Chronically Persistent: Surviving Postgraduate Study with a Chronic Illness

It is estimated that roughly 7% of 18-23-year-olds are currently living with a chronic illness. Msc Neuroscience student, Jasmine Belfiore, falls into that 7% as a sufferer of Lupus but she’s determined not to let it deter her from succeeding in her master’s. Here, Jasmine provides some words of advice for anyone else who finds themselves in a similar position…

A year before starting my MSc I was diagnosed with systemic lupus erythematosus (nothing good for those of you who don’t fancy looking it up) and ever since I’ve been faced with challenges I never considered before this became a part of my life.

I’m writing this because for the past year I’ve been looking for someone I can relate to, some living proof that it’s possible for me to not only finish but succeed in a master’s. For lack of any solid alternatives, I have decided that I am going to be that (just about) living proof.


These are my tips on how to survive a postgraduate degree with a chronic illness:

  1. Speak up

As much as you might not want to admit you are struggling, I can’t stress enough how important it is to let people know what you’re going through. That includes supervisors, the Disability Advisory and Support Service (DASS), tutors and even friends. If you take one thing away from this; register with DASS as early as you can, the quicker they know the quicker they can help.

  1. Make your limits obvious

Having an active and ongoing discussion with your supervisors can make your time in academia so much more bearable. Most people will be very considerate, but it is difficult to accommodate for what they don’t know is happening.  Don’t feel embarrassed about applying for extensions or needing extra help. As someone who has had to read from a script during a group presentation, I understand how uncomfortable it can be – but I promise nobody thinks any less of you, despite what your instincts might say. These services are put in place to help you succeed, don’t let pride stand in the way of your goals.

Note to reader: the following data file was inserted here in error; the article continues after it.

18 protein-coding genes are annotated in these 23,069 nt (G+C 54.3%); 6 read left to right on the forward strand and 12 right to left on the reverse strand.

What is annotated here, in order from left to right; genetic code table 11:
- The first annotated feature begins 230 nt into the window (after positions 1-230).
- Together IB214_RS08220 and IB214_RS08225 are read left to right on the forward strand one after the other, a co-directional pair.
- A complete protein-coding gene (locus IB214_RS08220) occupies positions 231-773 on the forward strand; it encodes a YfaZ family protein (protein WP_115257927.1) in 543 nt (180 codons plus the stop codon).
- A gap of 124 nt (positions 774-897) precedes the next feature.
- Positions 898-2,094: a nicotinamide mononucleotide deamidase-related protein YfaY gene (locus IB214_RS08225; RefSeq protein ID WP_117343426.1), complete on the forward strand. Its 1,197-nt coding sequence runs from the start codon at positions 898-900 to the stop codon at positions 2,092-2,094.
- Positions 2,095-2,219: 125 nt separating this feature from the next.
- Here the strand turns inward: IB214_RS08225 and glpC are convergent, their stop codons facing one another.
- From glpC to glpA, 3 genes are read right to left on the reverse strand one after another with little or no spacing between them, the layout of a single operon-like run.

1. Mental health is just as important as physical health

Do not underestimate the importance of the university counselling service. Often when your physical health is a concern your mental health can be neglected, but there are plenty of free university services and sessions to help. Mental health is just as important as physical health. Never forget that.

  1. Plan ahead

It’s quite difficult to plan when your condition fluctuates on a daily basis. Leave a couple of extra days to do things in your schedule so that you can feasibly take a day off when you need it and not worry. It’s not the end of the world if you ‘fall behind’ where you think you should be, but preparing for it will help put your mind at ease and not infringe on your next piece of work. One way you can help manage this is to do a little bit of work per day. Have an essay? Try writing 100 words a day. Literature review? Try reading a paper a day. You’ll find that on your good days you probably end up doing more than you think. Breaking things up into manageable amounts keeps stress low and keeps you on track. A planner or calendar can go a long way.


  1. Go easy on yourself

It might take you a bit longer to do things than you’d like but that’s okay, don’t feel guilty about taking some time off. I can’t count the number of times I’ve wasted a day trying to work when I am physically unable to do so. Listen to your body.  If it says ‘I need a rest’ – let it.

  1. Limit what you do and don’t compare yourself to others

Your energy is finite. Learn how much you can handle and limit your university work and social life to what you can do.  It’s difficult in the beginning if like me chronic illness is a relatively new feature in your life or even if you’re just getting used to the workload associated with postgraduate study. Going from being constantly busy to doing a tiny bit of work when you can manage it is a big change. It’s okay to take some time getting used to it. Pushing yourself to keep up with others is tempting, but I assure you not worth it. When it comes to social life, your friends will understand that sometimes a movie night is more achievable than a night out.


  1. Be persistent

Postgraduate study is hard, and that’s without the added difficulty of a chronic illness, but that doesn’t mean it’s impossible. It’s important to constantly remind yourself that you are capable, and you have the resources necessary to succeed. It doesn’t matter how you get there, how many extensions you need, how many breaks you take, if and when you get there you will have deserved it just as much as everyone else.

If you’re looking for a sign you can do this, this is it.

Good luck!

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